Eco-informatics uses computer science and data analysis tools to aid in the observation, understanding and ultimately prediction of environmental system behavior.
Our lab group specializes in eco-informatics related to understanding the terrestrial environment and how it processes water, energy, nutrients, and carbon. We specialize in the design and application of dynamic simulation models and linking these models with multiple data sources (from remote sensing to on the ground measurements).
While many models of ecosystem process and hydrology exist, we seek to improve on these approaches by:
- expanding the capacity of models to integrate an increasingly wide range of available data sets that vary in type, scale, resolution and accuracy;
- improve how we visualize the multi-dimensional outputs from models and tailor these visualizations for different audiences – from the public to field-based researchers
- integrate new understanding of ecosystem and hydrologic processes that emerges from ongoing science investigation – so that models become libraries of state-of-the art mechanistic understanding
Well-known computer scientist, Jim Gray coined the phrase “fourth paradigm” to describe an era where data-driven science unifies “theory, experiment and simulation”. Our group moves ecohydrology into this era by combining existing simulation and theory, with ongoing natural science experiments and data collection in a virtual observatory.
RHESSys: The Regional Hydro-Ecologic Simulation System
A core lab product is RHESSys (Regional Ecohydrologic Simulation System): a community based tool that simulations multiple environmental processes (eg water cycling, vegetation growth, urban runoff, fire, carbon sequestration, nutrient export, climate change impacts) over space and time: We use state-of-the art software engineering techniques to evolve this tool.
We use RHESSys as a framework for exploring and testing advances in data-model integration, looking at data-assimilation of temporal and spatial data, efficient calibration techniques representing uncertainty improving model structure. Here are some papers that describe software and model development strategy, testing and innovation.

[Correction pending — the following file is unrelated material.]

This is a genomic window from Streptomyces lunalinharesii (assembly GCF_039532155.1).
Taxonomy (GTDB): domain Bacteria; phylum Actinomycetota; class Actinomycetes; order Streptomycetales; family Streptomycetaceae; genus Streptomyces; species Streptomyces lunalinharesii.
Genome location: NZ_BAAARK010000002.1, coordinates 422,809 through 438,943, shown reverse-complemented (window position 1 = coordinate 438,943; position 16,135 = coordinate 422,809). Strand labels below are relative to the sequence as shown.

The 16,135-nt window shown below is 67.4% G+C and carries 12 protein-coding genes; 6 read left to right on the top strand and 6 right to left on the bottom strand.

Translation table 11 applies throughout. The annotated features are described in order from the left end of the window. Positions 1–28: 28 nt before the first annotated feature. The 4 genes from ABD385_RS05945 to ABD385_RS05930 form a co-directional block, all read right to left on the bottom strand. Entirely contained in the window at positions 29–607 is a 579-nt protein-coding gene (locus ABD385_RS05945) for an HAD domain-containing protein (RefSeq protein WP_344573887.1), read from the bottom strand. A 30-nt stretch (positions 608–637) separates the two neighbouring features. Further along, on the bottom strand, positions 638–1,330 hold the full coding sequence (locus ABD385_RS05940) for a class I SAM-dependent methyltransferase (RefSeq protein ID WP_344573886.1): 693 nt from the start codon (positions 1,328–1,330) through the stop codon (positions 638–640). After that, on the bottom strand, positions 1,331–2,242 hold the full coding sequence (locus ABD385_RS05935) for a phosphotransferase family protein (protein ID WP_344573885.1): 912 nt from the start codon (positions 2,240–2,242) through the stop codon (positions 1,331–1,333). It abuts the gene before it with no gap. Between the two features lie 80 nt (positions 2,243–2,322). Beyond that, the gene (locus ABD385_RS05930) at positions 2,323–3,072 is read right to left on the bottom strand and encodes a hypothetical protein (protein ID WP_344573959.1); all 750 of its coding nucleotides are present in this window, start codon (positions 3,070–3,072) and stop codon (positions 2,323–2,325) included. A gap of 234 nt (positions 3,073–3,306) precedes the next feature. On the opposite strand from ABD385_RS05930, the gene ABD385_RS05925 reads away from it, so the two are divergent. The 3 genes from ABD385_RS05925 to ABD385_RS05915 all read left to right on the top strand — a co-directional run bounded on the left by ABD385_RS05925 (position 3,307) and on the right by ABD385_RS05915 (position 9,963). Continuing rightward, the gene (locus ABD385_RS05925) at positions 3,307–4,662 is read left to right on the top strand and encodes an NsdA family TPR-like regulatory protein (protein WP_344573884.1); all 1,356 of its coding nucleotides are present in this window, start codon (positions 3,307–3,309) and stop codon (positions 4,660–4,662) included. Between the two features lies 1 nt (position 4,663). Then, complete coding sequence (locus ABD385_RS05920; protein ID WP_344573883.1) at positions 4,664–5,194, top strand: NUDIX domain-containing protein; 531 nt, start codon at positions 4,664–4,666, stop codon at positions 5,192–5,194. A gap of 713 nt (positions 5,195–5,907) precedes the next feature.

Some current areas of model development are:
•Improved process representation
•plant carbon allocation
•hot-spot-hot-moments in terrestrial biogeochemical cycling
•models of storm water best management practices
•fire effects on terrestrial ecosystems, nutrient cycling and hydrology
•Integrating RHESSYs with R visualization tools
•Collaborations with artists to represent model results
•Assimilation of new snow remote sensing products
•Use of LiDar and other remote to initialize vegetation carbon stores
•Use of geophysics data and remote sensing of vegetation to parameterize subsurface flow properties
•Modeling software development and training
•Automated testing of model components
•Evaluation against observed data sets
•Flexible user interface development
•Training and education in the design and application of models
•Community based software development
- Adam, J.C., Stephens, J.C., Chung, S.H., Brady, M.P., Evans, R.D., Kruger, C.E., Lamb, B.K., Liu, M.L., Stöckle, C.O., Vaughan, J.K., Rajagopalan, K., Harrison, J.A., Tague, C.L., Kalyanaraman, A., Chen, Y., Guenther, A., Leung, F.Y., Leung, L.R., Perleberg, A.B., Yoder, J., Allen, E., Anderson, S., Chandrasekharan, B., Malek, K., Mullis, T., Miller, C., Nergui, T., Poinsatte, J., Reyes, J., Zhu, J., Choate, J.S., Jiang, X., Nelson, R., Yoon, J.H., Yorgey, G.G., Johnson, K., Chinnayakanahalli, K.J., Hamlet, A.F., Nijssen, B., Walden, V. (2015) BioEarth: Envisioning and developing a new regional earth system model to inform natural and agricultural resource management, Climatic Change 129(3-4): 555-571. doi: 0.1007/s10584-014-1115-2.
- Liu, M., Rajagopalan, K., Chung, S.H., Jiamng, X., Harrison, J., Nergui, T., Guenther, A., Miller, C., Reyes, J., Tague, C., Choate, J., Salathe, E.P., Stockle, C.O., Adam, J.C. (2014) What is the importance of climate model bias when projecting the impacts of climate change on land surface processes?, Biogeosciences 11: 2601-2622. doi:10.5194/bg-11-2601-2014.
- Mullis, T., Liu, M., Kalyanaraman, A., Vaughan, J., Tague, C., Adam, J. (2014) Design and implementation of Kepler workflows for BioEarth, Procedia Computer Science 29: 1722-1732.
- Garcia, E.S., Tague, C.L., Choate, J.S. (2013) Influence of spatial temperature estimation method in ecohydrologic modeling in the Western Oregon Cascades, Water Resources Research 49(3): 1611–1624. doi:10.1002/wrcr.20140.
- Tague, C. (2009) Assessing climate change impacts on alpine stream-flow and vegetation water use: mining the linkages with subsurface hydrologic processes, Invited Commentary, Hydrological Processes 23: 1815-1819.
- Tague, C. (2009) Modeling hydrologic controls on denitrification: sensitivity to parameter uncertainty and landscape representation, Biogeochemistry 93(1-2): 79-90.
- Song, C., Katul, G., Oren, R., Band, L., Tague, C., Stoy, P., McCarthy, H. (2009) Energy, water, and carbon fluxes in a loblolly pine stand: Results from uniform and gappy canopy models with comparisons to eddy flux data, Journal of Geophysical Research 114: G04021. doi:10.1029/2009JG000951.